The Accountability Act is based on two former bills that were introduced during the third session of the 40th Parliament in June 2010. It contains the legislative amendments found in former Bill C-38 — Ensuring the Effective Review of RCMP Civilian Complaints Act (with minor technical amendments) and certain human resources management components of former Bill C-43 — RCMP Modernization Act. Both these bills died on the Order Paper when an election was called in March 2011.
Although the Accountability Act received Royal Assent in June 2013, implementation is still subject to the coming into force of those parts that provide the authorities for the amended human resource management and administrative processes. As a consequence, the next step is to align the statutory instruments that are provided for by the Act, specifically the Regulations and the CSOs, with the new authorities, requirements, functions and powers provided for in the Accountability Act. All of the statutory components are in turn supported by policies, process maps, guidebooks, and training materials.
Subsection 2(2) of the Act defines CSOs as “the rules made by the Commissioner under any provision of this Act empowering the Commissioner to make rules.” Simply put, the CSOs are statutory instruments created under the Commissioner’s authority which establish the essential components that are necessary for the implementation of various procedures. In particular, these CSOs establish an RCMP-specific system to respond to incidents of harassment, by creating streamlined procedures for the investigation and resolution of harassment complaints, including access to an informal resolution process. The new CSOs have been designed to overcome employees’ concerns that the existing process is confusing, takes too long to complete, and does not hold parties accountable through appropriate application of available consequences. The process created under the CSOs will apply to member complainants and respondents, and will contribute to establishing safe, healthy and respectful workplaces for all RCMP personnel.
The CSOs on Investigation and Resolution of Harassment Complaints consolidate and standardize processes, procedures, and oversight of the manner in which the RCMP responds to harassment complaints in one administrative structure, and are intended to overcome existing challenges faced by the RCMP when addressing harassment complaints. Currently, the RCMP is subject to the requirements of the Treasury Board Policy on Harassment Prevention and Resolution, by virtue of the Financial Administration Act. Concurrently, the RCMP must also comply with the procedures established under Part IV of the RCMP Act in respect of responding to incidents of alleged member misconduct. The challenge in attempting to apply these two systems to a harassment complaint is that while the Treasury Board Policy is focused on preventing and informally resolving incidents that could become or be perceived as harassment, with a view to rebuilding workplace relationships, the Part IV process requires a member to defend him or herself against allegations brought by the employer in respect of contraventions of the Code of Conduct. There are no opportunities for informal resolution or relationship building within the RCMP conduct process, and the opportunities for complainants to play a role in that process are extremely limited. On the other hand, there are no authorities for the Treasury Board Policy to apply the RCMP conduct process if harassment is determined to have occurred, which means that the RCMP is faced with a choice when presented with a harassment complaint — either treat it as harassment under the Policy, or under Part IV. This situation has left employees, be they complainants or respondents, frustrated and skeptical about the RCMP’s commitment to providing a respectful workplace.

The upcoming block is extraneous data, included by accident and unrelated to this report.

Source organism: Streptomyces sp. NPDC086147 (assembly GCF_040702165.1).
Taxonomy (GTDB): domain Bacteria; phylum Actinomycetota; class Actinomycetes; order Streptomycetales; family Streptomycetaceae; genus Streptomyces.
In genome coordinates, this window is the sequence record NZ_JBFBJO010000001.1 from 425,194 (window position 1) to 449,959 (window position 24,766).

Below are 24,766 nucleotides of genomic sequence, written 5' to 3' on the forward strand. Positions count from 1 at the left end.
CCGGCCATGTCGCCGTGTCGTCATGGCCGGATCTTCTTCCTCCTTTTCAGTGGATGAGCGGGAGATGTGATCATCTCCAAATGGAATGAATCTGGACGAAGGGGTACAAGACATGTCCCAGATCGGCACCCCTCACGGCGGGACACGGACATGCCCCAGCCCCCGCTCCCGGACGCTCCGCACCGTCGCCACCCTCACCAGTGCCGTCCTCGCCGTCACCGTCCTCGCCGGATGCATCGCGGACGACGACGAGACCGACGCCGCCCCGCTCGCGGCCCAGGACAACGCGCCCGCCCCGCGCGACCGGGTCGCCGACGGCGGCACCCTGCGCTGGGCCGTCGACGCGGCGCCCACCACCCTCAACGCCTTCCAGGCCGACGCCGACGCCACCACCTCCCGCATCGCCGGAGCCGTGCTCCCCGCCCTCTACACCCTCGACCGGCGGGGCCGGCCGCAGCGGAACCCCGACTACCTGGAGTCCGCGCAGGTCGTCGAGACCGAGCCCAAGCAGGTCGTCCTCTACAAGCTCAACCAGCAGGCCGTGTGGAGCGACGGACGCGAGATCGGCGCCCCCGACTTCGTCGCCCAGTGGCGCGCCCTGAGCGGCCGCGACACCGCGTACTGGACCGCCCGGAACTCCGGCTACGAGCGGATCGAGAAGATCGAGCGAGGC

The Accountability Act addresses these misalignments by providing the Commissioner with the specific authority to “establish procedures to investigate and resolve disputes relating to alleged harassment by a member,” (see footnote 4) and by exempting the RCMP from compliance with Treasury Board policies and directives regarding the investigation and resolution of harassment complaints. The Force remains bound by the Treasury Board requirements to prevent incidents of harassment through early resolution, training and other preventative measures, and for remediating the workplace following the application of the new harassment investigation and resolution process. These CSOs will provide the framework within which complaints of harassment will be investigated and resolved. The following components of the RCMP’s Investigation and Resolution of Harassment Complaints process are included in the CSOs:
- The inclusion of harassment as a contravention of the Code of Conduct for public service employees and the Code of Conduct provided under the 2014 Regulations.